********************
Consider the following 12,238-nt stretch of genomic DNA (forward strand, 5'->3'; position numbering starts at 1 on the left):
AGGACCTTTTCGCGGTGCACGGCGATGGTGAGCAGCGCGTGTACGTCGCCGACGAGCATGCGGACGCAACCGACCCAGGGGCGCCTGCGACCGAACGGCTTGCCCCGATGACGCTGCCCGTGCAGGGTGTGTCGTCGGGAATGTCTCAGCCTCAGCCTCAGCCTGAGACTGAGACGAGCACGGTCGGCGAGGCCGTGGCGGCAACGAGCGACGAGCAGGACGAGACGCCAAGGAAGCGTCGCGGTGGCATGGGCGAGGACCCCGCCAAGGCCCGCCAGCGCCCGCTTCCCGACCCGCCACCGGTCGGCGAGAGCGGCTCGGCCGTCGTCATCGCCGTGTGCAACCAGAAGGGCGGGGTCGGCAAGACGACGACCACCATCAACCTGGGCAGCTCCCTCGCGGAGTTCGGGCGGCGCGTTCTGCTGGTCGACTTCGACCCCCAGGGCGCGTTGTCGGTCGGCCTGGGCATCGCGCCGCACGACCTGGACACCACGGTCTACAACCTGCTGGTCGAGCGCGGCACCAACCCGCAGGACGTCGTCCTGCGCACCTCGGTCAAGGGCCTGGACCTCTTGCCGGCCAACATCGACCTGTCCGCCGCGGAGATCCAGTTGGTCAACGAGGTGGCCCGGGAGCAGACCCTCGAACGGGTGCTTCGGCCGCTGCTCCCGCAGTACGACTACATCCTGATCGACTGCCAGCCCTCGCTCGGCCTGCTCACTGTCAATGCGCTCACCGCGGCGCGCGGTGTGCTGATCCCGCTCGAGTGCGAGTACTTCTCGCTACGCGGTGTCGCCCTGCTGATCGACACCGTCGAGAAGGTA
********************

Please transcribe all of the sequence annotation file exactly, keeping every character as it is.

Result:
Consider the following 12,238-nt stretch of genomic DNA (forward strand, 5'->3'; position numbering starts at 1 on the left):
AGGACCTTTTCGCGGTGCACGGCGATGGTGAGCAGCGCGTGTACGTCGCCGACGAGCATGCGGACGCAACCGACCCAGGGGCGCCTGCGACCGAACGGCTTGCCCCGATGACGCTGCCCGTGCAGGGTGTGTCGTCGGGAATGTCTCAGCCTCAGCCTCAGCCTGAGACTGAGACGAGCACGGTCGGCGAGGCCGTGGCGGCAACGAGCGACGAGCAGGACGAGACGCCAAGGAAGCGTCGCGGTGGCATGGGCGAGGACCCCGCCAAGGCCCGCCAGCGCCCGCTTCCCGACCCGCCACCGGTCGGCGAGAGCGGCTCGGCCGTCGTCATCGCCGTGTGCAACCAGAAGGGCGGGGTCGGCAAGACGACGACCACCATCAACCTGGGCAGCTCCCTCGCGGAGTTCGGGCGGCGCGTTCTGCTGGTCGACTTCGACCCCCAGGGCGCGTTGTCGGTCGGCCTGGGCATCGCGCCGCACGACCTGGACACCACGGTCTACAACCTGCTGGTCGAGCGCGGCACCAACCCGCAGGACGTCGTCCTGCGCACCTCGGTCAAGGGCCTGGACCTCTTGCCGGCCAACATCGACCTGTCCGCCGCGGAGATCCAGTTGGTCAACGAGGTGGCCCGGGAGCAGACCCTCGAACGGGTGCTTCGGCCGCTGCTCCCGCAGTACGACTACATCCTGATCGACTGCCAGCCCTCGCTCGGCCTGCTCACTGTCAATGCGCTCACCGCGGCGCGCGGTGTGCTGATCCCGCTCGAGTGCGAGTACTTCTCGCTACGCGGTGTCGCCCTGCTGATCGACACCGTCGAGAAGGTA